Published On: Sun, Jun 16th, 2019

Mortgage affordability: The ‘single biggest factor affecting how much you borrow’ revealed | Personal Finance | Finance


A mortgage is a loan which a person may use in order to purchase a property or piece of land. It is usually taken out with a bank or a building society. There are two main types, with these being a repayment mortgage and an interest only mortgage. When applying for a mortgage, some people may use a calculator in order to work out what they can afford to borrow, and what size deposit they would need.

Sharing some insight into the world of mortgage affordability, a mortgage expert has broken down some top tips on the topic, exclusively for Express.co.uk.

Rosita Janulion, Mortgage Expert at Habito, explained: “The single biggest factor affecting how much you can borrow is your income.

“By ‘income’, lender’s don’t just mean your salary, they mean every type of income you get over the year, added together: your salary, bonuses, overtime, investments, company net profit, rental income from other properties, everything.

“If that changes year on year, a rough average from over the last two years is OK, if you just want a rough check of how much you can borrow.

“When it comes to your application though, it’s worth knowing that different lenders will use a different proportion of these income types and will ask for proof such as payslips, tax returns, business accounts.”

The expert explained that a mortgage broker may be able to share some expertise into what incomes a lender may consider.

“A broker will be able to advise you on which incomes will be accepted,” Ms Janulion said.

“Another important thing to remember is that lenders usually will not lend more than 4-4.5x someone’s income.

“So, if you earn £25,000, the maximum you could borrow for your mortgage would be £112,500, or if you were buying with someone else with the same income, £225,000.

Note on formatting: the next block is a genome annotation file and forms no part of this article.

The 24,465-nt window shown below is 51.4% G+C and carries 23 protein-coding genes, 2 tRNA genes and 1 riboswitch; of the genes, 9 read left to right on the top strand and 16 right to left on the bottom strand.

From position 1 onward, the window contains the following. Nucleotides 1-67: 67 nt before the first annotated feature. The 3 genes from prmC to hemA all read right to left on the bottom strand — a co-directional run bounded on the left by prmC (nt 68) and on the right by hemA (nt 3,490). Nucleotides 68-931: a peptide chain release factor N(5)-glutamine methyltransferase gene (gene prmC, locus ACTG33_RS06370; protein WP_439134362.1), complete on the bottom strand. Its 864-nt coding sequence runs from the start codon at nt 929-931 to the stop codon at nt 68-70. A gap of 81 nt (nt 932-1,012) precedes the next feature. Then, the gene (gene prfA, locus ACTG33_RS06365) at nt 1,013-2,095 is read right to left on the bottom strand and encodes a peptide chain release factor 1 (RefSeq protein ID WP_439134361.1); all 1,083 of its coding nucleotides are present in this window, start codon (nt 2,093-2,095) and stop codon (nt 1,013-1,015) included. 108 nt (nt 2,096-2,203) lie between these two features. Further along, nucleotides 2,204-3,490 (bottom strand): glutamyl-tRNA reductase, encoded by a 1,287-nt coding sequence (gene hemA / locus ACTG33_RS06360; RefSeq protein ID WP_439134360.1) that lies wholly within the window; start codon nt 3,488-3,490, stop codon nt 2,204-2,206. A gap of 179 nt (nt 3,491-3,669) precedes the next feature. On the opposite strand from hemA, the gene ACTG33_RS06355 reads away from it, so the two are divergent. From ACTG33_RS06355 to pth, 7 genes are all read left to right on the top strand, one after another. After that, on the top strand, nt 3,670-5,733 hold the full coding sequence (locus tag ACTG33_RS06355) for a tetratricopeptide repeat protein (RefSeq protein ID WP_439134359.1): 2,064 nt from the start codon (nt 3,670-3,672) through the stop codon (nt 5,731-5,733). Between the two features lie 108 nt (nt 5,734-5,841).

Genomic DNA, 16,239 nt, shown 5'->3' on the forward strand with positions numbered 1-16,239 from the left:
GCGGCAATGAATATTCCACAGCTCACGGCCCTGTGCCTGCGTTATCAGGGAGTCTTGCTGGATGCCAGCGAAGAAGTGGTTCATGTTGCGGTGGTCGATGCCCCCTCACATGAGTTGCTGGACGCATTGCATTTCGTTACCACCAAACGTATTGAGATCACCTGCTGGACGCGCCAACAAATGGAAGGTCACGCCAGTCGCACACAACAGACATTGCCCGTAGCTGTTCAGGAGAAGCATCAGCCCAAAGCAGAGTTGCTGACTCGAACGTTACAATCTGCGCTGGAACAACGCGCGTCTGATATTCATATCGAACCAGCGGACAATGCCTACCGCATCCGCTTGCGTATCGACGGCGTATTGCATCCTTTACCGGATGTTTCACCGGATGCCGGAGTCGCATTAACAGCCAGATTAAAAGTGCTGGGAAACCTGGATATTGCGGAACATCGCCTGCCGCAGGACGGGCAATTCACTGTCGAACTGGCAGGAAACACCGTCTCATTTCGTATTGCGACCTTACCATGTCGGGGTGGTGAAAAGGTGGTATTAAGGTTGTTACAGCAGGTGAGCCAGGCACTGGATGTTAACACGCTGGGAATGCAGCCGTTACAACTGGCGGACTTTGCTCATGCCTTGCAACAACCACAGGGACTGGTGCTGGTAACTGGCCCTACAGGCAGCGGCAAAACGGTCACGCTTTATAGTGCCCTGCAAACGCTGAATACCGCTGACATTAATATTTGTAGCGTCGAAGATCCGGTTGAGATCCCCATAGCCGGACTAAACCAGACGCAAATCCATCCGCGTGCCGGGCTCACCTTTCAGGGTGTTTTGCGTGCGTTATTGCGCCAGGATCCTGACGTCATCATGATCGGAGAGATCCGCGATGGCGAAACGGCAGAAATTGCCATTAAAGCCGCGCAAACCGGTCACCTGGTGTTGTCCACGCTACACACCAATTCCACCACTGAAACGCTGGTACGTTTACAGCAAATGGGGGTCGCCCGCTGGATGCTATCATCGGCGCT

“This can be tricky because house prices in some parts of the UK are much higher than 4-4.5x a lot of people’s salary – for example in London.”

Ms Janulion pointed out that some types of mortgage specifically for those in a particular profession are being offered. These are known as Professionals Mortgages.

“However, this is only to applicants with a specific profession, such as accountant, vet or lawyer,” she said.

“It’s worth checking if your career is included, as getting a loan from one of these lenders could make a big difference to what kind of home you could buy.

“Another thing to keep in mind is that, on top of your income, you usually need a minimum deposit of 5 per cent of the property value.

“After that, a bigger deposit won’t affect the amount you can borrow, though it can get you cheaper interest rates.”

The mortgage expert also pointed out that a borrower shouldn’t just focus on the amount that they can borrow.

“Remember that what mortgage you can afford isn’t just about how much lenders will lend you,” she said.

“Think about the other expenses of running a home, and any big plans that could affect your ability to repay your mortgage (like having kids or a wedding).

“These are things your bank or mortgage broker will ask you, to make sure the level you are borrowing at is deemed responsible.”

Another top tip which Ms Janulion shared was making use of a mortgage calculator, or seeking the expertise of an adviser or broker who specialises in the sector.

She said: “Finally, the best place to get a rough idea of how much you can borrow is by going online and checking a mortgage calculator. But, a word of warning – these are simplistic and only look at your income.

“For a more detailed idea of what you can borrow, you should speak to a mortgage broker or bank adviser who’ll look at your current account statements, take into account any debts you’re paying and your future plans, to get a much more accurate assessment of how much you could borrow.

“Many brokers are now online and free and can give a more detailed lending figure without doing a hard credit check.”

READ MORE: Teacher reveals she was refused mortgage on first home due to a parking ticket



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